The EU’s chemicals strategy for sustainability towards a toxic-free environment presented by the European Commission on 14 October 2020 is a flagship initiative under the European Green Deal. It sets out a response to today’s chemicals management challenges which is as groundbreaking as the introduction of the REACH and CLP Regulations was more than a decade ago.
The Chemicals Strategy for Sustainability aims to simplify and strengthen the regulatory framework on chemicals to further increase the level of protection of human health and environment while boosting the competitiveness of the EU chemicals industry.
It will work hand in hand with Biodiversity and Farm to Fork strategies to meet the Zero Pollution Europe ambition of the EU Green Deal, and it will support the delivery of the Circular Economy Action Plan.
At FleishmanHillard EU, our Environment & Chemicals Team conducted a series of interviews with key stakeholders before and after the publication of the Strategy to get their views the top priorities in EU Chemicals policy. Check out our interviews below with Frida Hök of ChemSec, Bjorn Hansen of ECHA, Violaine Verougstraete of Eurometaux, Sylvie Lemoine of Cefic, Henrik Søren Larsen from the Danish Ministry of Environment and Food.
Get in touch with us, if you want to stay ahead on the EU’s Sustainable Chemicals agenda
Get in touch with our Chemicals Practice if you want to stay ahead of these fundamental changes to the business environment for chemical companies and users of chemicals, or if you are seeking to engage to shape the future regulatory context for your sector.
What is in the EU Chemicals Strategy for Sustainability?
The Chemicals Strategy sets out a comprehensive programme of regulatory, legislative and soft initiatives. These are to be carried out in the next 4 years to make the EU’s chemicals policies are fit for 2030.
Reopening of key legislation
The strategy signals a reopening of key pieces of EU legislation, including the REACH Regulation and the Classification and Labelling (CLP) Regulation.
The European Commission will seek to ensure that these are fit to address a series of core priorities. The Regulations should be improved in dealing with endocrine disruptors and the combination effects of chemicals. The safety of Chemicals in products and very persistent chemicals such as PFAS are also priority issues. It will also be key to make the ‘no data, no market’ principle a reality. To this end, the Commission is proposing the potential revocation of dossiers in cases on non-compliance.
Reinforcement of hazard-based approach
Furthermore, the European Commission is seeking to strengthen the hazard-based approach in the EU regulatory framework. Notably, the Chemicals Strategy proposes to make the preventive ‘generic approach to risk management’ the default option. It means that substances of concern, such as carcinogens, would automatically be banned in consumer products, like food contact materials, toys, childcare articles, cosmetics, detergents, furniture and textiles.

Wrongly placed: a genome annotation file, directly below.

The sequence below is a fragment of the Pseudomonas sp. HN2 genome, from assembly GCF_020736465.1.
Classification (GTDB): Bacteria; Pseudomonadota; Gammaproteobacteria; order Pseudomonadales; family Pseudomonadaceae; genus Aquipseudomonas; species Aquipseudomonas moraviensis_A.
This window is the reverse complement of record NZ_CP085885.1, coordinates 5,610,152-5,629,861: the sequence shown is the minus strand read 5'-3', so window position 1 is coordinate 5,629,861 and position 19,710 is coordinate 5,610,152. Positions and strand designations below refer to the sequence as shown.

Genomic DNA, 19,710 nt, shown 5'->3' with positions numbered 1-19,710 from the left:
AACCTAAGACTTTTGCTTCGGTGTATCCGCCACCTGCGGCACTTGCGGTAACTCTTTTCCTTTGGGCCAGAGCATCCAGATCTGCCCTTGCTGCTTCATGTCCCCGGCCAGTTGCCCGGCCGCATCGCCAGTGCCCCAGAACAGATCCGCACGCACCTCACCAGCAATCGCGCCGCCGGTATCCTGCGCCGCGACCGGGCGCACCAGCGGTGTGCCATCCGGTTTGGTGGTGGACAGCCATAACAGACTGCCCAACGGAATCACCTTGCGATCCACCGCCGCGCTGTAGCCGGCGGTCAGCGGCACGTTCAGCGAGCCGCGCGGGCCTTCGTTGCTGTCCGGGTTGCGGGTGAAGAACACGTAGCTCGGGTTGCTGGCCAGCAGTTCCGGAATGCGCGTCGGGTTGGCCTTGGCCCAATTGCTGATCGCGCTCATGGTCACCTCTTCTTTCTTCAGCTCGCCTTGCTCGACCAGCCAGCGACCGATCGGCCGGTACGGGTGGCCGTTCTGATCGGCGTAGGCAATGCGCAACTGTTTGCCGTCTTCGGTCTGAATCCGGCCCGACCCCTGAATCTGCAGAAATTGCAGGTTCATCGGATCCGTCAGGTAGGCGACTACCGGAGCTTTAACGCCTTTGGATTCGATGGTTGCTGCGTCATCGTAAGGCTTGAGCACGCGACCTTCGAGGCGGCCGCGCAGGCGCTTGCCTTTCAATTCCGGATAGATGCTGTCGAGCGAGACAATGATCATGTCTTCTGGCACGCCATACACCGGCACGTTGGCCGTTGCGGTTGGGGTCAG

Steps to rationalise and simplify EU chemicals rules
The Chemicals Strategy seeks to simplify and rationalise the EU legislative framework for chemicals. It consists of about 40 legislative instruments. The European Commission will introduce a ‘one substance, one assessment’ approach with the support of the European Chemicals Agency (ECHA) and the European Food Safety Authority (EFSA). The approach brings new coordination and transparency in scientific assessments and seeks to strengthen coherence in risk management options. It could also include a redistribution of competences between scientific committees. Changes to regulatory processes, like REACH Authorities and Restriction, are also expected in the context of a reopening of legislation.
Internationalisation of EU rules
With the Chemicals Strategy, the European Commission wants to make the EU’s Chemicals Sector a global leader in Sustainable Chemistry. The transition to a more sustainable model is the key to boost the competitiveness of the EU Chemicals industry. The strategy should drive the necessary innovation by a mix of regulatory requirements, incentives and investments. In this context, boosting the EU’s Strategy autonomy in certain strategic value-chains, like pharmaceuticals, is of new importance after Covid-19. The European Commission will promote the EU’s rules as the ‘gold standard’ world-wide through international agreements and trade deals.